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Scheffler’s journey to the Masters a true family affair

AUGUSTA (AP) – It doesn’t seem that long ago to Scott Scheffler that he was standing on the green behind Bergen Community College in Paramus, New Jersey, dutifully holding a flashlight while his only son – just five or six at the time – hit shots in the dark.

And if one of Scottie Scheffler’s wayward strokes happened to smack into one of his sisters, so be it.

“He used to yell,” Scott Scheffler said. “He would yell at us when he hit it. He would hit the girls.”

It’s what brothers do.

Nearly two decades later, Scottie Scheffler’s aim is considerably better. Yes, that was the kid who used to peg his siblings with impunity tugging the green jacket over his broad shoulders after winning the Masters on Sunday afternoon.

And yes, that was most of the Scheffler clan – sisters Callie and Molly (other sister Sara is in Portugal) along with Scott and wife Diane – huddled together just outside Butler Cabin to celebrate a jet-fuelled rise to the top that really wasn’t that jet-fuelled at all.

Scottie Scheffler lifts his wife Meredith Scudder off her feet after winning the 86th Masters golf tournament. PHOTO: AP

There were the days back in north New Jersey when the Scheffler kids were introduced to the game. They moved to Dallas when Diane switched law firms as a chief operating officer.

They quickly decided to join Royal Oaks Country Club, mostly because it meant Scott Scheffler could keep all four kids in one place.

While Scott Scheffler understands his son’s origin story takes a familiar narrative and turns it on his head – it was Scott who served as the stay-at-home dad while Diane worked – he doesn’t see it as revolutionary or strange or uncommon.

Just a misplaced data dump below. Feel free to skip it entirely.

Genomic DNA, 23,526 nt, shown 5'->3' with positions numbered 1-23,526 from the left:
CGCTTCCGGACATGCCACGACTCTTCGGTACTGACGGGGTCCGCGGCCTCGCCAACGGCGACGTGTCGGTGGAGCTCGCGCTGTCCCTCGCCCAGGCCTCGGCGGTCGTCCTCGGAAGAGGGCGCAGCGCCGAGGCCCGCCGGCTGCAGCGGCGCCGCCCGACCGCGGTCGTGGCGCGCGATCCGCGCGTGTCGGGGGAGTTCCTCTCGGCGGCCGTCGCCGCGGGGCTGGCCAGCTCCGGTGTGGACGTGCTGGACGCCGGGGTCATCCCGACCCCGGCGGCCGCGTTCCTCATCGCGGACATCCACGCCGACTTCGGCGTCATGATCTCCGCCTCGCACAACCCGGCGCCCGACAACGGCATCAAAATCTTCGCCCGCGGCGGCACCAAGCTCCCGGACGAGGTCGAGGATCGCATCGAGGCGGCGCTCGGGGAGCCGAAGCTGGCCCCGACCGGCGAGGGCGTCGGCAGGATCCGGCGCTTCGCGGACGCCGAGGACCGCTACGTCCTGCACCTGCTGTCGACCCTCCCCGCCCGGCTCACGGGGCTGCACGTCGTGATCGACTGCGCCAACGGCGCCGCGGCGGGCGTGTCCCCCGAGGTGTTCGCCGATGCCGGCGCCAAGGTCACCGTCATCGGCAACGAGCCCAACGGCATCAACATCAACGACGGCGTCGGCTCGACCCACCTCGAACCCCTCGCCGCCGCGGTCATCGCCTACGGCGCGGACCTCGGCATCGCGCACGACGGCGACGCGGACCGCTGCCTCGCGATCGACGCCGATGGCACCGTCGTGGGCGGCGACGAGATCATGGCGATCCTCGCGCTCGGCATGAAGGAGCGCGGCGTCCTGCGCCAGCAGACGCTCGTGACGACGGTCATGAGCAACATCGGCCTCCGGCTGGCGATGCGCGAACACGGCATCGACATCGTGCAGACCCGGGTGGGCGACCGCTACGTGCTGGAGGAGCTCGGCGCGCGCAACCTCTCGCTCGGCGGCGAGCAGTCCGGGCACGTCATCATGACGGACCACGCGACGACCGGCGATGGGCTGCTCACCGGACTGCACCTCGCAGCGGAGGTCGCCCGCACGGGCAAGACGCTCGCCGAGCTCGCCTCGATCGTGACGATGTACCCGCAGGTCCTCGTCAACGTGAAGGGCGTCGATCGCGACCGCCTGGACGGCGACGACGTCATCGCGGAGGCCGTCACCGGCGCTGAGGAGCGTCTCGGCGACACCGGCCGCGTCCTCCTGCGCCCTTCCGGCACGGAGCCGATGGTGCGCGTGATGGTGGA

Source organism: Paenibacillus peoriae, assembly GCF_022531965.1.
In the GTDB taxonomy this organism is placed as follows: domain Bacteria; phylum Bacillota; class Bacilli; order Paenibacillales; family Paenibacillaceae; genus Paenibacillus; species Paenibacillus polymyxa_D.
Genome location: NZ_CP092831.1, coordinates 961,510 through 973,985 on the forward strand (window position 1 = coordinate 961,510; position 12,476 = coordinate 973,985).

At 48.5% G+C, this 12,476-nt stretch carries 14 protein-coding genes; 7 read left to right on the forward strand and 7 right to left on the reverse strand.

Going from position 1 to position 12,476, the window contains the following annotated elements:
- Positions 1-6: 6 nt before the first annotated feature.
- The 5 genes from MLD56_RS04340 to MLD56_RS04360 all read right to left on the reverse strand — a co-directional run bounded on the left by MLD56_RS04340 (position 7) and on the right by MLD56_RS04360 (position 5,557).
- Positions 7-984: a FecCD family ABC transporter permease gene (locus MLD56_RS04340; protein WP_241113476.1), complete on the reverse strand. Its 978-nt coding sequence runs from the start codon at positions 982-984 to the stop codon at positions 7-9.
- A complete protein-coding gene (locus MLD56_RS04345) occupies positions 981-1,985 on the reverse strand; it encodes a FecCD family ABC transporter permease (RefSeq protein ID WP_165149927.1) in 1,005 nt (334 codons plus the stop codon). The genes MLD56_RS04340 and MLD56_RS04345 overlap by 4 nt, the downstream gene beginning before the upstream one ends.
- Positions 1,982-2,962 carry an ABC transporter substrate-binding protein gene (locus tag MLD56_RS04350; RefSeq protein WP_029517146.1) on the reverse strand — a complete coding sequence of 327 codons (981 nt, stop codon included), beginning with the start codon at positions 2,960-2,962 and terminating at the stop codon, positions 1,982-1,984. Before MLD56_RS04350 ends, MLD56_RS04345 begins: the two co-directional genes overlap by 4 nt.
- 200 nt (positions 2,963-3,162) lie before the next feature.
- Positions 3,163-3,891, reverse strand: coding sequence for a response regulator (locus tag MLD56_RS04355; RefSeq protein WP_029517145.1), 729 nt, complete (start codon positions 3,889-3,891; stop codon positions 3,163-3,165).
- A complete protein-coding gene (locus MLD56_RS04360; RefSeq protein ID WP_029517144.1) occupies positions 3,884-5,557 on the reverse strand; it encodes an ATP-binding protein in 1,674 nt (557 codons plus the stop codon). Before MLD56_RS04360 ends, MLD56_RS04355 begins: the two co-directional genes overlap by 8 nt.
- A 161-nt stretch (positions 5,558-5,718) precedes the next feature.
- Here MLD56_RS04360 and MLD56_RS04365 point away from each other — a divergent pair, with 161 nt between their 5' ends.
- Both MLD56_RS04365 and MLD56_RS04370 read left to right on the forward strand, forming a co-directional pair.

“It’s just what you do as a father for your children,” Scott Scheffler said, his eyes wet with tears while wearing a white Masters polo shirt on the grounds of a club where his son is now a champion. “You do for your kids you know. I’ve done for all of them. They’ve given us great joy. He’s the one that did all the hard work, not me. I just raised him and tried the best I could to be a good dad.”

Maybe, but someone had to get Team Scheffler to all those sporting events. Youth golf tournaments. High school basketball practices. The list is seemingly endless. The fact it was dad doing most of the driving hardly mattered.

“Wasn’t unusual for me,” Scottie Scheffler said. “I didn’t know any different. Fortunately for me, I grew up with three sisters and my dad was there, and he did a great job raising us.”

Scott Scheffler made it a point to make sure his kids were well-rounded. While stressing “I’m no guru,” he pointed out how vital it was to make sure Scottie didn’t focus on golf all the time. He tried as a sophomore at Highland Park High School only to realise he missed playing basketball too much. So it was back to the basketball team the following year.

Yet Scottie was hardly the only athlete in the family. Callie Scheffler played at Texas A&M and served as Scottie’s caddie when he qualified for the 2016 US Open at Oakmont as an amateur, and Molly and Sara are players, too.